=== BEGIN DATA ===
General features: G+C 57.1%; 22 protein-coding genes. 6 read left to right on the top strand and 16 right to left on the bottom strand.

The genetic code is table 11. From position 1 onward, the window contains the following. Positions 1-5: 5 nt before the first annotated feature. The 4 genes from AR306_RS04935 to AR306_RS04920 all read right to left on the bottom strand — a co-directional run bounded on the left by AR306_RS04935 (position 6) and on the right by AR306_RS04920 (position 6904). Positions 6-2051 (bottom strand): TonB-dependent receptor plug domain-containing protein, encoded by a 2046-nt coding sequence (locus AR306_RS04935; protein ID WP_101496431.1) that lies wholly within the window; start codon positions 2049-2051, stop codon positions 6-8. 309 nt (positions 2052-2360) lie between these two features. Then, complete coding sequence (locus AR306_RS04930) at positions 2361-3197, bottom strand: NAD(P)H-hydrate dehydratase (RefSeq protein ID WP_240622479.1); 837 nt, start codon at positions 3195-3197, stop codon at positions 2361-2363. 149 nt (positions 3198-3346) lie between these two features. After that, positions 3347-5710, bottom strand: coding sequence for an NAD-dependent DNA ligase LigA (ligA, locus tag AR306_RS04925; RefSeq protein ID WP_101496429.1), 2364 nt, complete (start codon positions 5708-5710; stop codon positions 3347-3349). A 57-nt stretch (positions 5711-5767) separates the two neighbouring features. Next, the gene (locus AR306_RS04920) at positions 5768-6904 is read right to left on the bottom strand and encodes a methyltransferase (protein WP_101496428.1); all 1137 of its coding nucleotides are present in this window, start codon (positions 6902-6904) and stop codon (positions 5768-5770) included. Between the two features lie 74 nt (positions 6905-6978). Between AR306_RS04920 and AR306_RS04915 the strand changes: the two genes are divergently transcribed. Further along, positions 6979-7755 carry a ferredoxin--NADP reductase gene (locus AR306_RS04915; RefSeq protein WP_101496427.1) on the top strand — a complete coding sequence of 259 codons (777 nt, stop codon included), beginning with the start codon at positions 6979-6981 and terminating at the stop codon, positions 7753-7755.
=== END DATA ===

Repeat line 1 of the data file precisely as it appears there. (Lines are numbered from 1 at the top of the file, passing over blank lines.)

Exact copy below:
General features: G+C 57.1%; 22 protein-coding genes. 6 read left to right on the top strand and 16 right to left on the bottom strand.